1. cptnkirk says:

    I agree with establishing a standard that is open and free. I appreciated hearing the technicalities in this issue. I look forward to a time on the web when I don't have to encode my video in three or four different formats to make them work in HTML5. That is a nightmare.

  2. Jim says:

    Do you know Apple has not tried to use and advance Theora ? Not all software is as easily altered to achieve what a programer desires and like everything else in this world we generally take the route we know or feel the most likely will succeed.It strikes me that you are making far reaching generalizations suggesting everyone should only support an open source piece of software. Besides most companies want some reward for the software they develop, not everything is free you know.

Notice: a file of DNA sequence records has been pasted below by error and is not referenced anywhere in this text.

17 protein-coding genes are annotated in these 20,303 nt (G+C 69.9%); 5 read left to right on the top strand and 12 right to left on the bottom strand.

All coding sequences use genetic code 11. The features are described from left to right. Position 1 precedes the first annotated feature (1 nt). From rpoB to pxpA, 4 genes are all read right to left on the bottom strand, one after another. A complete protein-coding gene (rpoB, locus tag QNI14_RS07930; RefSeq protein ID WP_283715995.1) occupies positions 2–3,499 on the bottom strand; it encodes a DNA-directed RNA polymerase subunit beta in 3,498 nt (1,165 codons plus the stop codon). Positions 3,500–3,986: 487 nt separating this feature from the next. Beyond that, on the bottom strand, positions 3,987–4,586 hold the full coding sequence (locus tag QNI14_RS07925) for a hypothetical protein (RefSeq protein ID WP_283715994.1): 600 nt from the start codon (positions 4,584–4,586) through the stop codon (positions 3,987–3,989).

3. Michael Koby says:

    1) Apple forked KHTML to create Webkit, so it's something they have in factdone before.2) I do not have knowledge that Apple has or has not tried to help/advanceTheora, but I do know that as early as 6-9 months ago, Steve Jobs is onrecord as saying that Theora has patent issues.No not everything is free, but when you're talking about web standards free,open, and royalty free become incredibly big deals.

  4. Pingback: WebM Video & Free Video Codecs